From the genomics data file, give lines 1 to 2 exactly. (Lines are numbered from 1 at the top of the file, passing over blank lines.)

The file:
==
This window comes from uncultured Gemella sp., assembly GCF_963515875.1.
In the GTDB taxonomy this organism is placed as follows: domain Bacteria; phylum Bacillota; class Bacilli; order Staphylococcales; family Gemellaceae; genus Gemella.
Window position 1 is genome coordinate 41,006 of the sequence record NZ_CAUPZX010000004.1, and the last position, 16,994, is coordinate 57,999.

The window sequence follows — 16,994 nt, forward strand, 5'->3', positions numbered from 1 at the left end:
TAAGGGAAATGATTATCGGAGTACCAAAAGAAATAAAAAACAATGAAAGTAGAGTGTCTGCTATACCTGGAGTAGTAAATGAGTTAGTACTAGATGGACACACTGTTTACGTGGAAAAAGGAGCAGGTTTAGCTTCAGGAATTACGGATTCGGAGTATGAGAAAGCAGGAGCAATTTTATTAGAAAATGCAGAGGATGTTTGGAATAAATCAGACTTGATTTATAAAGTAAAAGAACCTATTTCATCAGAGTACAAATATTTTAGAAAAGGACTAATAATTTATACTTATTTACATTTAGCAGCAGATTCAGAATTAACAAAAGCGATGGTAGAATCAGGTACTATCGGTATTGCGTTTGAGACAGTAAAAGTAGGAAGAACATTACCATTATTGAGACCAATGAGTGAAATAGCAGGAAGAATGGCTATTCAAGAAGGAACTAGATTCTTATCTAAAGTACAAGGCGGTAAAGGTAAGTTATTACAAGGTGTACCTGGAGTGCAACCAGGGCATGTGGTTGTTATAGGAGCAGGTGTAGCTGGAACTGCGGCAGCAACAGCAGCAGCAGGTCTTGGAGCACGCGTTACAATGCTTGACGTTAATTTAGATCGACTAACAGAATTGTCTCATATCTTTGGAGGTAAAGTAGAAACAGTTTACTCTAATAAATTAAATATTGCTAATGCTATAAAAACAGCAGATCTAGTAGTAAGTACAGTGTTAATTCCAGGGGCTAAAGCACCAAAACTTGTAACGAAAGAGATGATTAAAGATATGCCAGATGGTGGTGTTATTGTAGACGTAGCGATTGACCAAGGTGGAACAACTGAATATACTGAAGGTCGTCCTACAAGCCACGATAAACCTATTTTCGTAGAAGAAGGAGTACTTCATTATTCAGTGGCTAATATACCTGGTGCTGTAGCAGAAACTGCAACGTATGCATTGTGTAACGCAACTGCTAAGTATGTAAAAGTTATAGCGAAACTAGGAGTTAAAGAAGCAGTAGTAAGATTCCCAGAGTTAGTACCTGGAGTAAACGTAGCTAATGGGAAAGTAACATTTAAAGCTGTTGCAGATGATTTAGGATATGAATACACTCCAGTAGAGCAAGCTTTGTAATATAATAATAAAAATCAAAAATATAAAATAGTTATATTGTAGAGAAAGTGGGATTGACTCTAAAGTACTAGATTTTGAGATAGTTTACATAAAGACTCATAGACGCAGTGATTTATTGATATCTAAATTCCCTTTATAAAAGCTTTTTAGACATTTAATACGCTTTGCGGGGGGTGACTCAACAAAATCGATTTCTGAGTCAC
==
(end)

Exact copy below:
This window comes from uncultured Gemella sp., assembly GCF_963515875.1.
In the GTDB taxonomy this organism is placed as follows: domain Bacteria; phylum Bacillota; class Bacilli; order Staphylococcales; family Gemellaceae; genus Gemella.